A Brief History Of The Avian Influenza H5N1 Virus

A Brief History Of The Avian Influenza H5N1 Virus

Although many different influenza viruses infect birds and have for a few years, the history of the avian influenza H5N1 virus in people is relatively temporary, because the first cases noted occurred in 2003 in China and Viet Nam, based on the World Health Organization (WHO). The WHO only reports confirmed cases, in which the presence of H5N1 avian influenza microbes have been detected utilizing blood tests or swabs of the contaminated particular person's nose or throat.

Wild birds carry the viruses, however they're normally unaffected by them. Nonetheless, in domesticated birds (chickens, ducks and turkeys) the viruses cause sickness and sometimes death. Signs may be mild inflicting ruffled feathers and low egg production or extreme causing disease that affects multiple organs and dying in ninety-100% of flocks in as little as forty eight hours. It is believed that the degree of difference in avian flu symptoms is related to the strain of the flu virus infecting the birds. H5N1 avian influenza microbes cause extreme symptoms in poultry and in lots of cases total flocks have to be destroyed to stop the spread of the disease.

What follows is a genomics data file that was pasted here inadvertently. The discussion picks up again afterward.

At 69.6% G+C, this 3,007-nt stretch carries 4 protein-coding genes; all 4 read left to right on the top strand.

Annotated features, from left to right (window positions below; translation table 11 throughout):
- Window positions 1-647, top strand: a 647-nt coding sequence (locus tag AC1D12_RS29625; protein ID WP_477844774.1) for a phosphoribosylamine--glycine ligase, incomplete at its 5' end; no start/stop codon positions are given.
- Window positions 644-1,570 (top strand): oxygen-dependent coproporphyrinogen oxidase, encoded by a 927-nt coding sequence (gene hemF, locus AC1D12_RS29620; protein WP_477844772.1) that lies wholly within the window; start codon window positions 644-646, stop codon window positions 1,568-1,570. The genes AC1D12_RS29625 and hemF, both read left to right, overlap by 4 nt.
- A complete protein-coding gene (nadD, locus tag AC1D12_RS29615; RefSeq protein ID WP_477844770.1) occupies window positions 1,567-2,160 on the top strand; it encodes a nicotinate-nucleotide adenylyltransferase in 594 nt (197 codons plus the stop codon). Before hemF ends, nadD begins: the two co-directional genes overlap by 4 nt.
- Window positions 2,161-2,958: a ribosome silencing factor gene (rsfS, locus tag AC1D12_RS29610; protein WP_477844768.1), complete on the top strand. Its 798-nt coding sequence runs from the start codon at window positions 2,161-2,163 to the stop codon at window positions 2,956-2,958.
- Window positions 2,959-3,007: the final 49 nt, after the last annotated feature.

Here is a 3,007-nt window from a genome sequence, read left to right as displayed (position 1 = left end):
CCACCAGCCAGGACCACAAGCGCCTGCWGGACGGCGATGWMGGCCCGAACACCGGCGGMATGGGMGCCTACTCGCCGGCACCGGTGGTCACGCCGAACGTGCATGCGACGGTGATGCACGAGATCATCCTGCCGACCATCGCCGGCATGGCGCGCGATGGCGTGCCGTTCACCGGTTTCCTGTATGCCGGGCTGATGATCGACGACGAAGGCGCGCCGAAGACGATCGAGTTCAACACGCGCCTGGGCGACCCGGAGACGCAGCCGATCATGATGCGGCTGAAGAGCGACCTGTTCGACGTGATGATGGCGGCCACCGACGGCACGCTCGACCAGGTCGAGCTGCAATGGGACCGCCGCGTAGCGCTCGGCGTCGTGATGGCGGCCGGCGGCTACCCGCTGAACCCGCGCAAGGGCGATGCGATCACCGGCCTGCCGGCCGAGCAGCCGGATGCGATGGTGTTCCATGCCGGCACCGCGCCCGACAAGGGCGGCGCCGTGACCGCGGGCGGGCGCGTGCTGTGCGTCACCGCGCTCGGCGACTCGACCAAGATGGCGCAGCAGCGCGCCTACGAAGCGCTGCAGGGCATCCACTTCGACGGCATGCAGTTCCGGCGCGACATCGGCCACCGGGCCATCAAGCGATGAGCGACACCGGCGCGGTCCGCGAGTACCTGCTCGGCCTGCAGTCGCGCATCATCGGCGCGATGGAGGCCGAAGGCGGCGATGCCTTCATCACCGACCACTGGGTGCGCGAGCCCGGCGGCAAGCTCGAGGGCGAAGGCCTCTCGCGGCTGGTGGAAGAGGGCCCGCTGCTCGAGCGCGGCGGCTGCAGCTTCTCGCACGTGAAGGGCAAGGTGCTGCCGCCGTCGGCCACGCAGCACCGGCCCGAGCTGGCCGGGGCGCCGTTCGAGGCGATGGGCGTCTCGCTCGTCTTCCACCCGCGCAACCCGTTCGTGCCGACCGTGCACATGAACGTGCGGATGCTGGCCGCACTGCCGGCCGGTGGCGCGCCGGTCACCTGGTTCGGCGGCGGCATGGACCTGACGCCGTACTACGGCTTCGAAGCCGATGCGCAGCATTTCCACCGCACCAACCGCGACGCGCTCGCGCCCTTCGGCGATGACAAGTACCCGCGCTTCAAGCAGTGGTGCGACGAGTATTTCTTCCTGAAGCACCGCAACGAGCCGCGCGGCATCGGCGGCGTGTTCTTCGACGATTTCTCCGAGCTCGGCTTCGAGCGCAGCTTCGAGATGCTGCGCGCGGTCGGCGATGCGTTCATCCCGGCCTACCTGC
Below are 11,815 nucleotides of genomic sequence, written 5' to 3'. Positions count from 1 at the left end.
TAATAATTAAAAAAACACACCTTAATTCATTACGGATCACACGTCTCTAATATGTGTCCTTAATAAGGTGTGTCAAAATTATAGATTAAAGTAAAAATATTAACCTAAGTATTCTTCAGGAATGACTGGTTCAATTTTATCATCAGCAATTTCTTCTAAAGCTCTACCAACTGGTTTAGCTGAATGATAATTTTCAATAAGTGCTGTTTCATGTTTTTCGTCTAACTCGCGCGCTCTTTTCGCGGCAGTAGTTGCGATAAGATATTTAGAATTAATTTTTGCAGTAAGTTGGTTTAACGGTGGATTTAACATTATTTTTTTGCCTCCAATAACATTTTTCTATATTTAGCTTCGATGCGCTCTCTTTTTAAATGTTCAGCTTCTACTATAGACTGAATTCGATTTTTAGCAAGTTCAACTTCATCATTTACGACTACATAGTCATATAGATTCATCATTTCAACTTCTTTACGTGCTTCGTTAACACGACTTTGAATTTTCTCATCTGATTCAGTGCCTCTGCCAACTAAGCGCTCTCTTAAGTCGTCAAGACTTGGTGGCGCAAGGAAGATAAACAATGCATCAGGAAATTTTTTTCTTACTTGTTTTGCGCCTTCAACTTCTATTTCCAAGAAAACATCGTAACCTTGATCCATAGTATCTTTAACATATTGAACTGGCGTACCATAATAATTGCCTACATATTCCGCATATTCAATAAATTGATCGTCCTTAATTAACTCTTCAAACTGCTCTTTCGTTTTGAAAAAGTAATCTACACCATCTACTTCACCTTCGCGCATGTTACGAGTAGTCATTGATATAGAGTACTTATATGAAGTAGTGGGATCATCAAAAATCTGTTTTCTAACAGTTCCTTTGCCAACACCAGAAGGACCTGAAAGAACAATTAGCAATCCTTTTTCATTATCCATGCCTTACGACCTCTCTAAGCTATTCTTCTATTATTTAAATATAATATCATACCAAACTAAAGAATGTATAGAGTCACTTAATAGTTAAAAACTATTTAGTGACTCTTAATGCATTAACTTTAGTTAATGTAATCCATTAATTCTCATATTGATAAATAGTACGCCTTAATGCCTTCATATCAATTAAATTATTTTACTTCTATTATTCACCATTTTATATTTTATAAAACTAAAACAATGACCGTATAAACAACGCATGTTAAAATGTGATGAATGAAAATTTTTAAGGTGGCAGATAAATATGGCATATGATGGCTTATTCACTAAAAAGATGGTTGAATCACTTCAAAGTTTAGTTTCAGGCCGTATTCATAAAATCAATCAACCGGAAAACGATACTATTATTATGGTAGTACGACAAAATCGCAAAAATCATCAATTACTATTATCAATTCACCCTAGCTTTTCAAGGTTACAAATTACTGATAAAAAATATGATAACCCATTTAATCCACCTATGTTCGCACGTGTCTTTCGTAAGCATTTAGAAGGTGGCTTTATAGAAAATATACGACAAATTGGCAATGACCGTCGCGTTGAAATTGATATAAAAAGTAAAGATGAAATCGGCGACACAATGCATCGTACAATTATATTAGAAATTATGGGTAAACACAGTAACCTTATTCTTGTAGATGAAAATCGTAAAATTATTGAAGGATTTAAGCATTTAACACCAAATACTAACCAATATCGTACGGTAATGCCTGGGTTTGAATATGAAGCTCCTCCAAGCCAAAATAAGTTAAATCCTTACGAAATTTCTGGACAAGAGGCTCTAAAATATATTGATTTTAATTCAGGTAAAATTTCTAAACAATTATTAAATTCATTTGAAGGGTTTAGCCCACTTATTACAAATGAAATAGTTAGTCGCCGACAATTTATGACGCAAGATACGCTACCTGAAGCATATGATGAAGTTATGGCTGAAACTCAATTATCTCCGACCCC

Infection with avian influenza microbes amongst humans is rare and usually happens in individuals dealing with or tending contaminated flocks of poultry and most strains, causing only mild illnesses. The history of the avian influenza H5N1 virus has shown that this strain might be deadly to humans as well. There have been 253 confirmed cases in humans since 2003, leading to 148 deaths. This high proportion of fatalities (58%) following infection with avian influenza microbes has scientists and public health officers throughout the world worried.

Viruses usually change slowly over time and the human immune system can identify them, because they are so similar to previously existing viruses and respond to them quickly. On rare occasions prior to now, viruses have modified instantly, referred to as "antigenic shift", causing extreme sickness, quite a few human deaths and worldwide epidemics. Generally these viruses had not beforehand contaminated people, but had infected other animals, corresponding to pigs or birds. Or, they had not been highly contagious among humans, as with the H5N1 strain, but out of the blue change and grow to be easily transmitted from one human to another. Since the history of the avian influenza H5N1 virus has shown that it may infect humans, scientists imagine that it might turn into highly contagious amongst them, causing pandemics or worldwide epidemics. Scientists consider that only proteins within the H5N1 avian influenza microbes would need to vary to ensure that it to turn out to be as easily transmitted amongst people as the seasonal flu.

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